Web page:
Vbanners warning of “Chaos in the Name of Faith” have been hung in some churches in Hong Kong. “Churchgoers, watch out that you do not violate the national security law,” it says in threatening words. The reason: Seven churches have announced memorial services for the victims of the Tiananmen massacre on June 4, 1989 this Friday. It could be the only place in town where gatherings aren’t broken up by the police.
So far, Victoria Park has served as the location for the annual vigil. Since 1990 tens of thousands have gathered there to commemorate the bloody suppression of the democracy movement in Beijing. Last year, the rally was banned for the first time, officially because of Corona. Nevertheless, thousands more came to the green area. This will probably not happen again this year: According to local media reports, around 7,000 police officers are supposed to enforce the ban on the vigil. 3,000 of them alone are to take a stand around Victoria Park.
A candle as a crime?
Instead, many Hong Kong residents plan to light a candle at home or in other parts of the city, or hold their illuminated cell phone screen aloft when it gets dark. But the fear remains. Nobody knows for sure whether the police have already classified lighting a candle or wearing the protest color black as a criminal offense. Last year activist Joshua Wong was sentenced to 10 months in prison for participating in the vigil alone.
The fact that the Hong Kong government is pulling out all the stops to suppress the memory of the massacre was also shown on Wednesday when the Food Safety and Environmental Hygiene Department opened an investigation against the operators of the June Fourth Museum. “We have decided to close the museum until further notice in order to protect the safety of our employees and visitors,” announced the Alliance to Support the Democracy Movement.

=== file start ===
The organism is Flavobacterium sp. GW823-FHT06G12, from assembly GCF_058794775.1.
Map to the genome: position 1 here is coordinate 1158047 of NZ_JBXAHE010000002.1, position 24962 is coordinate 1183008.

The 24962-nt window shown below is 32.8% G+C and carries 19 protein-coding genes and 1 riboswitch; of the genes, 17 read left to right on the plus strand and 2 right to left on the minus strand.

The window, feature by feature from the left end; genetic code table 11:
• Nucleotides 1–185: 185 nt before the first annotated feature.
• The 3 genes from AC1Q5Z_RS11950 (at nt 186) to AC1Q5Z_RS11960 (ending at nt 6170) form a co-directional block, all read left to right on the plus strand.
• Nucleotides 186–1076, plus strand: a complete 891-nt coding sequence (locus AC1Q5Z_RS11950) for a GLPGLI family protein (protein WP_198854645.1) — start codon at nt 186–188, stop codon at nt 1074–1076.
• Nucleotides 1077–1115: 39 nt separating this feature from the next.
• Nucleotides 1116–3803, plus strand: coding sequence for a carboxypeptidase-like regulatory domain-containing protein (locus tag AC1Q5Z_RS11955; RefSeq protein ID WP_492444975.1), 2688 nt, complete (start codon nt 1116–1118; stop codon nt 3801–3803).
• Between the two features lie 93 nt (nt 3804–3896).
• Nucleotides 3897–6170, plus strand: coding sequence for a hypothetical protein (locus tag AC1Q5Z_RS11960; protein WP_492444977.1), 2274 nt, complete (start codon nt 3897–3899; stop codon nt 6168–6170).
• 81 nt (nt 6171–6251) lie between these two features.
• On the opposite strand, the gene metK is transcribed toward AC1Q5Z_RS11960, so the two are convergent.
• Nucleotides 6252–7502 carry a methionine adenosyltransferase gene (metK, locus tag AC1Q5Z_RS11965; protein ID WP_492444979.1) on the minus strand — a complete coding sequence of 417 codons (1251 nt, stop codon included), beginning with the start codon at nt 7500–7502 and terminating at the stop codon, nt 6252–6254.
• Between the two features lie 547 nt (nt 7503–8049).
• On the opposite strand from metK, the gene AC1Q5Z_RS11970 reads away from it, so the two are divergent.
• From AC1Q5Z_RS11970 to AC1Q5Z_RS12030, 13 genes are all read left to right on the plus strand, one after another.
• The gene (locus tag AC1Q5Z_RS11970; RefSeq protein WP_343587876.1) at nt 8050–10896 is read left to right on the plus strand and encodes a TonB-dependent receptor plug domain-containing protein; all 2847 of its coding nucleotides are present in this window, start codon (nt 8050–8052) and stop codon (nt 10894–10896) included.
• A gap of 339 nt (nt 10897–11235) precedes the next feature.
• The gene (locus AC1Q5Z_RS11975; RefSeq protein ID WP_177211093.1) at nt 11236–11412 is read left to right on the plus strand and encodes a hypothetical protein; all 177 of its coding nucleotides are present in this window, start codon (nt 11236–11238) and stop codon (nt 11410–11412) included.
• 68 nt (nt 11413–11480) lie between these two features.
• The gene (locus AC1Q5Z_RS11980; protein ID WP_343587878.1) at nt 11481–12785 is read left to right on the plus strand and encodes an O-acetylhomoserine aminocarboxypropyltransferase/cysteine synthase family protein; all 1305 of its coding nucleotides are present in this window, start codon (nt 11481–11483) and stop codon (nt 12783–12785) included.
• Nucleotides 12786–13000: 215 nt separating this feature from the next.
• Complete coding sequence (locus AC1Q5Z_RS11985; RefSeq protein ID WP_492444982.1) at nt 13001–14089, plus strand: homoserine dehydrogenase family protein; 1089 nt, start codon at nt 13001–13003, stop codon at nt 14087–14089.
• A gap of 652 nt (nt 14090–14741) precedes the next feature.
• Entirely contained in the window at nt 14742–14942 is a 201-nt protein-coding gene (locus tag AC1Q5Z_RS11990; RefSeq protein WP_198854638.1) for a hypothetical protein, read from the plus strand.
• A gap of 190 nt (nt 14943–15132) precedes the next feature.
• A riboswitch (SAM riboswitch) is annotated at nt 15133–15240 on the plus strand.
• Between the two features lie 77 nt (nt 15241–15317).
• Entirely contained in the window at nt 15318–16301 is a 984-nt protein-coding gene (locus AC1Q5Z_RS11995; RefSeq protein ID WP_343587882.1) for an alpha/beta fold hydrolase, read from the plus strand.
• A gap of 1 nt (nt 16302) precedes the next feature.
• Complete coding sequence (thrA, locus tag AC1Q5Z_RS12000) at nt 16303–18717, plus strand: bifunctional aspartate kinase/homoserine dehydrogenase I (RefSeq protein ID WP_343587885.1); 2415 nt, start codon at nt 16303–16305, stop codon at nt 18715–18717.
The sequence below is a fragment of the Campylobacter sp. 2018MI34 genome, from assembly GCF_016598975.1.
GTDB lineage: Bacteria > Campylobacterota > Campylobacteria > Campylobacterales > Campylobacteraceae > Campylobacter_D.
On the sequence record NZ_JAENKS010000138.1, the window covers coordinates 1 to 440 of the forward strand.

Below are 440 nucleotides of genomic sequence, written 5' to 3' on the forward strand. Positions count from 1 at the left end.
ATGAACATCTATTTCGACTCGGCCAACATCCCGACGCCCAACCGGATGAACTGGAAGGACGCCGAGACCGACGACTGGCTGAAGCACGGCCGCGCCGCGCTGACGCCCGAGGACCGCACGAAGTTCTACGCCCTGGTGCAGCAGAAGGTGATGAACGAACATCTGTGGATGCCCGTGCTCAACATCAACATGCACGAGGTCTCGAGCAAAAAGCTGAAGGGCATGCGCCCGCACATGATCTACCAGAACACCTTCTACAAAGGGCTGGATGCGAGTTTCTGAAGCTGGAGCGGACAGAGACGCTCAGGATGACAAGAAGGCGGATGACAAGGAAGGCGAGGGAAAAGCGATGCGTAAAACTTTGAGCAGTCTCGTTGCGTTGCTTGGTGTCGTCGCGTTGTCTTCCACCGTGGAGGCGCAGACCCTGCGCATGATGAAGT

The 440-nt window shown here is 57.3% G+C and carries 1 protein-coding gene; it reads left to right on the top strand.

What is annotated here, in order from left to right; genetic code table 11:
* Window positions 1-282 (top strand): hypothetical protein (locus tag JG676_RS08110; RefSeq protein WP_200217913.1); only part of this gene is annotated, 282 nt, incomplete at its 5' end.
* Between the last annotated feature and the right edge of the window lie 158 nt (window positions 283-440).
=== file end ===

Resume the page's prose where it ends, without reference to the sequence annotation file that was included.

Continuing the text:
Even beyond its own borders, China is trying to prevent people from remembering the events of June 4th. A website of Hong Kong democracy activists who fled overseas was recently shut down. London-based activist Nathan Law posted a letter on Twitter on Thursday in which the Hong Kong police asked the Israeli website operator Wix to shut down the site. The reason given is that the content violated the Hong Kong “Security Act”. Legislators claim that the law is also internationally applicable outside Hong Kong.
“Not visible in China”
It was also announced this week that the LinkedIn network “does not make certain content of private accounts visible in China”. China had already put pressure on a foreign platform last year: The American video conference provider Zoom then interrupted several online commemorative events on the Tiananmen massacre and blocked the accounts of activists from New York and Hong Kong. In the United States, charges have now been brought against the responsible Zoom employee, who is based in China.
In mainland China, as every year, numerous dissidents were placed under house arrest or “on vacation”, as the temporary forced accommodation in hotels is euphemistically called. This is to prevent them from giving interviews or organizing private memorial meetings. Every year in Tiananmen Square, security measures are tightened to prevent even the smallest gesture of remembrance. Two members of the Mothers of Tiananmen Square, a self-help group of relatives of the victims, managed to speak on the Hong Kong radio RTHK. “Even if there is no vigil in Victoria Park, people will remember the massacre in their hearts and remember the victims,” said Zhang Xianling.
On the mainland, however, the memorial ban has long since achieved the desired effect. Many young people know almost nothing about the protest movement of 1989 and its bloody end. This is shown by an incident in 2007: At that time, the Chengdu Evening News published a classified ad honoring the “strong-willed mothers of the victims of June 4th”. The newspaper later announced that the responsible employee had accepted the ad because she believed the advertiser that it was about the victims of a mine accident.